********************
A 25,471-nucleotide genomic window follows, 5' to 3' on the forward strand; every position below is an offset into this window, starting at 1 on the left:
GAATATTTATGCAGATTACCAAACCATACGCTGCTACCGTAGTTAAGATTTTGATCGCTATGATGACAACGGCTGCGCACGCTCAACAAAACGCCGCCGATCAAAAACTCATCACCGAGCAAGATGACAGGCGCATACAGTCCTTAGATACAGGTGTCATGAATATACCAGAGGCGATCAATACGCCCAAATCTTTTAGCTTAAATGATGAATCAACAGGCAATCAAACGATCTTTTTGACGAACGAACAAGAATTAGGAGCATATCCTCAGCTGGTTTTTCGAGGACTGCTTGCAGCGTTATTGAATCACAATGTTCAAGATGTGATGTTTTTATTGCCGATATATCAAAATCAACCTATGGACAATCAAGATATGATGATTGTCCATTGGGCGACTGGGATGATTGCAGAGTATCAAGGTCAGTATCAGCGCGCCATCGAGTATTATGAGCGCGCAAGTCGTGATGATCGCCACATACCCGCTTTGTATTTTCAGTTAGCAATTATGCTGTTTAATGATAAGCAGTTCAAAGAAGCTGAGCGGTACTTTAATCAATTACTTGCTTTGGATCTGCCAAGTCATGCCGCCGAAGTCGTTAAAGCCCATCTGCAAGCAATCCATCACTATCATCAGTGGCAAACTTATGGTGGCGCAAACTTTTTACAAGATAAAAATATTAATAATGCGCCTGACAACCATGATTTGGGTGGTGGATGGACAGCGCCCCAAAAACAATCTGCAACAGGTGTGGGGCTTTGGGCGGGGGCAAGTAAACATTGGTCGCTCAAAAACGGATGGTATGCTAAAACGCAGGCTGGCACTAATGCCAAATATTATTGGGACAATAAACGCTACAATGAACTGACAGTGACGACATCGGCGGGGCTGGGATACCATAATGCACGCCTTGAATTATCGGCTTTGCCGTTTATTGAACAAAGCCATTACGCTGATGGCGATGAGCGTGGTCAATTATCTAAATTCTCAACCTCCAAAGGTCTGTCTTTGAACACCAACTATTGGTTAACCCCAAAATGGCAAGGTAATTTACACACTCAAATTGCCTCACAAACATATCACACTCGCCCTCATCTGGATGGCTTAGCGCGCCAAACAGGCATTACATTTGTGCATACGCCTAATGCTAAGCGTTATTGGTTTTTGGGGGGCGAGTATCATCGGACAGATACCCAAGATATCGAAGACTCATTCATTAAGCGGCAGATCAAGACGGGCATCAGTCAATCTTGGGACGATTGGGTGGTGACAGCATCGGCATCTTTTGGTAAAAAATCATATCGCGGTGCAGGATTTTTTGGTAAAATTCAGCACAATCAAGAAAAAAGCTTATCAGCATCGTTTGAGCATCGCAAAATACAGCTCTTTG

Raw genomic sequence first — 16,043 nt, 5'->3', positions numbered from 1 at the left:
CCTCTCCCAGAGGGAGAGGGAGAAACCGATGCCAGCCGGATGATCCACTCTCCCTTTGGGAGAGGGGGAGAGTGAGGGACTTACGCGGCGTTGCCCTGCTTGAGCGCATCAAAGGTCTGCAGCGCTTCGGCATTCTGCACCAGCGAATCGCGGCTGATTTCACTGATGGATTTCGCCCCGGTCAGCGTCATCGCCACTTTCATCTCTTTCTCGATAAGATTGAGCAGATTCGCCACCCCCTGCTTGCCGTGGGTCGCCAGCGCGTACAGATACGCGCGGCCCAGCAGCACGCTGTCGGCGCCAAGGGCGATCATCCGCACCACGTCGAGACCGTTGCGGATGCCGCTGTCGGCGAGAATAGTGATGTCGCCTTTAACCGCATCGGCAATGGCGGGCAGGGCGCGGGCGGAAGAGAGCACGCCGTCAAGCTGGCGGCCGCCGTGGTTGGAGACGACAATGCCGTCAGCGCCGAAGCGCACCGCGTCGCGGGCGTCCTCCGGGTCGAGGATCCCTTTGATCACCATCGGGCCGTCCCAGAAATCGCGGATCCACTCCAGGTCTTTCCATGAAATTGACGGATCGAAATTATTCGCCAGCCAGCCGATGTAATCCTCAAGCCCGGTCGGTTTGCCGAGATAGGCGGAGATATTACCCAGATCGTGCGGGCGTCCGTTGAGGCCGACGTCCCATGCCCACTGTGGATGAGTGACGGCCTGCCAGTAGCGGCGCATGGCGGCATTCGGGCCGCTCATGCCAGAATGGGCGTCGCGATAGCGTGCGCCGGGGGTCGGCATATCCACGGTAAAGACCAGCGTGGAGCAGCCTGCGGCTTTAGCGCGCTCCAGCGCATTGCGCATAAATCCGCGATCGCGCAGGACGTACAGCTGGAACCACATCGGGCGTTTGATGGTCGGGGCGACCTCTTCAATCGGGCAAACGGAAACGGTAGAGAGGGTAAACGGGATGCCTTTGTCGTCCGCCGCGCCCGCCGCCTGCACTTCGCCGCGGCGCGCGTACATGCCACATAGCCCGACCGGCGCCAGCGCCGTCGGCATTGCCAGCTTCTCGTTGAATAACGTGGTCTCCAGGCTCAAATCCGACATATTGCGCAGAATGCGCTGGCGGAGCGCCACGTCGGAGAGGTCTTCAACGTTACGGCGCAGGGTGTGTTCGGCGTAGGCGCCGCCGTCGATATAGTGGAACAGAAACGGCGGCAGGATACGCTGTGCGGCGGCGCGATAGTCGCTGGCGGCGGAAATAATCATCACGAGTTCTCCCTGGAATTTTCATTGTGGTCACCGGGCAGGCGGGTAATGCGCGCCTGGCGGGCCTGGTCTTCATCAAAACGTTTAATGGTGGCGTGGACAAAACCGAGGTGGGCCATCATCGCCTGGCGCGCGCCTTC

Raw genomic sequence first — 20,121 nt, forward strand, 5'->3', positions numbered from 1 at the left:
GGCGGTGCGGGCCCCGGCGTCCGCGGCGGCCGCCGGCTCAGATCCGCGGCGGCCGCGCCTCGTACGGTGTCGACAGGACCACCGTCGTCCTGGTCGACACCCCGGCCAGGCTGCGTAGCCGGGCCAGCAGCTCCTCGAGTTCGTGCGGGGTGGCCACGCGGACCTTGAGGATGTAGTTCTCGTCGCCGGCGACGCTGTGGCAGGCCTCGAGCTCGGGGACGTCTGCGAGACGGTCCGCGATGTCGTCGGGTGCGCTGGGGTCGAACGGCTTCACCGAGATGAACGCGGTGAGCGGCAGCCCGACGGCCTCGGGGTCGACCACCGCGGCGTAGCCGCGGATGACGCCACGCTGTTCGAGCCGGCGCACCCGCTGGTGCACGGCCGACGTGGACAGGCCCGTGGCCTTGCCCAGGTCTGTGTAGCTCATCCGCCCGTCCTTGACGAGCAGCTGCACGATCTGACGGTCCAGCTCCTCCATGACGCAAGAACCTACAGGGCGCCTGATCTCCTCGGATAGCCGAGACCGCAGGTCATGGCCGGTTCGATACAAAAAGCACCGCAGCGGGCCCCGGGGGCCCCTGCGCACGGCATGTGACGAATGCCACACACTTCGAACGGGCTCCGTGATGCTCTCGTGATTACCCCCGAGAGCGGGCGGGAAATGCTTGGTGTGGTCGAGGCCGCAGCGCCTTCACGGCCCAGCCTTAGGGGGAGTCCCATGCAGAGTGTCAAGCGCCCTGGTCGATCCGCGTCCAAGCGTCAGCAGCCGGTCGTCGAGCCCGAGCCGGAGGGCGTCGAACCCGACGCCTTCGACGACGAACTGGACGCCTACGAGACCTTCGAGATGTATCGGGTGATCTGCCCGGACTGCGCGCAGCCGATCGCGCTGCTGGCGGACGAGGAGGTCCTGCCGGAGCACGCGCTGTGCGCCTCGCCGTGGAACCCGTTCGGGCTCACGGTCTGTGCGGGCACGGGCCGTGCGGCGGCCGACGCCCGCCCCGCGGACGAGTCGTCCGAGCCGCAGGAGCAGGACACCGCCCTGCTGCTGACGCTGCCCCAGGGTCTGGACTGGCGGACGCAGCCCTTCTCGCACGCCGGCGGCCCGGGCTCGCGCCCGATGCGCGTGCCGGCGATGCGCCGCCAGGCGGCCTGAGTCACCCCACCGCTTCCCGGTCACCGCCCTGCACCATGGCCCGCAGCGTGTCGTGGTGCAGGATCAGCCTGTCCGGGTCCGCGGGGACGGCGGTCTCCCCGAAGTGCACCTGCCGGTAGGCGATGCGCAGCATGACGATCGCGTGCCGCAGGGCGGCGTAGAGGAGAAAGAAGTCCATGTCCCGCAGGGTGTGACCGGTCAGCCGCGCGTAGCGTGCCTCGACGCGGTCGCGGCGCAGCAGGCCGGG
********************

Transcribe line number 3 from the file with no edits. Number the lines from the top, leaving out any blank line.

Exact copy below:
Raw genomic sequence first — 16,043 nt, 5'->3', positions numbered from 1 at the left: